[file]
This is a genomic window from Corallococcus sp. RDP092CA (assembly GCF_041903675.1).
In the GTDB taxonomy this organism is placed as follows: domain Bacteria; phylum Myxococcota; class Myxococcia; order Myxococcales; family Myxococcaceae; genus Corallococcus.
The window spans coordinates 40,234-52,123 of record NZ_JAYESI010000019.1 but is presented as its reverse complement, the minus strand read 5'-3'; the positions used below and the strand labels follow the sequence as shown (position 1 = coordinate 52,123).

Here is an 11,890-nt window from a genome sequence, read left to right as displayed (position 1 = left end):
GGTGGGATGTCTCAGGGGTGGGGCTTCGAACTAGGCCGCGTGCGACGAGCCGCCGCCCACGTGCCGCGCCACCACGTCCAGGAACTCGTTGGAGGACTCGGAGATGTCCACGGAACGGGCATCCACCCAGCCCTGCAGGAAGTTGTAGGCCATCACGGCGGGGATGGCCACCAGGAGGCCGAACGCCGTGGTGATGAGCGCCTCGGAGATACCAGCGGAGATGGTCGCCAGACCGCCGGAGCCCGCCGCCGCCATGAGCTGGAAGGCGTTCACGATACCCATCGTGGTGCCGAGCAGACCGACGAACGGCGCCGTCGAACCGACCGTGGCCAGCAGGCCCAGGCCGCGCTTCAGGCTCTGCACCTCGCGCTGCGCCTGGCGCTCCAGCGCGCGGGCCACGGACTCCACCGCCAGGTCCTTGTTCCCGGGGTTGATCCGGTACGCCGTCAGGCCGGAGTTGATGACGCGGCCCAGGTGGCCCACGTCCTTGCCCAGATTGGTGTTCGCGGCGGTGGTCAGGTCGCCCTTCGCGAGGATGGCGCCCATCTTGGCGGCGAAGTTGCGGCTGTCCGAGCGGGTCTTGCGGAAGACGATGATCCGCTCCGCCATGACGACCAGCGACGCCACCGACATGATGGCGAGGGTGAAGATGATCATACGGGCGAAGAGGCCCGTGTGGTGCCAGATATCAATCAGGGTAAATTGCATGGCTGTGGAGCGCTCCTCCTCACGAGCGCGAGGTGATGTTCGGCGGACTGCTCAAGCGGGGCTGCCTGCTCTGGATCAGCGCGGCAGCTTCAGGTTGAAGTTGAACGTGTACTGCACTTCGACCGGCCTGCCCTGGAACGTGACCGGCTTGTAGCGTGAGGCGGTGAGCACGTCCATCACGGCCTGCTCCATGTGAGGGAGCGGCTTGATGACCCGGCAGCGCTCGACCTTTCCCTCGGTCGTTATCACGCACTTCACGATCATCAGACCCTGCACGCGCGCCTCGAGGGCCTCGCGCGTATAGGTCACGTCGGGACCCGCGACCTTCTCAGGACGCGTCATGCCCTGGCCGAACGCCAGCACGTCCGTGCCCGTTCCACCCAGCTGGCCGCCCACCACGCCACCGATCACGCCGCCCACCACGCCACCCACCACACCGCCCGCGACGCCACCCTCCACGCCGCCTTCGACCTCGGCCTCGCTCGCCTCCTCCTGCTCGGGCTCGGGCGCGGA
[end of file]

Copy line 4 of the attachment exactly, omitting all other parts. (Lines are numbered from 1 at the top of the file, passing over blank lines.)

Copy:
Here is an 11,890-nt window from a genome sequence, read left to right as displayed (position 1 = left end):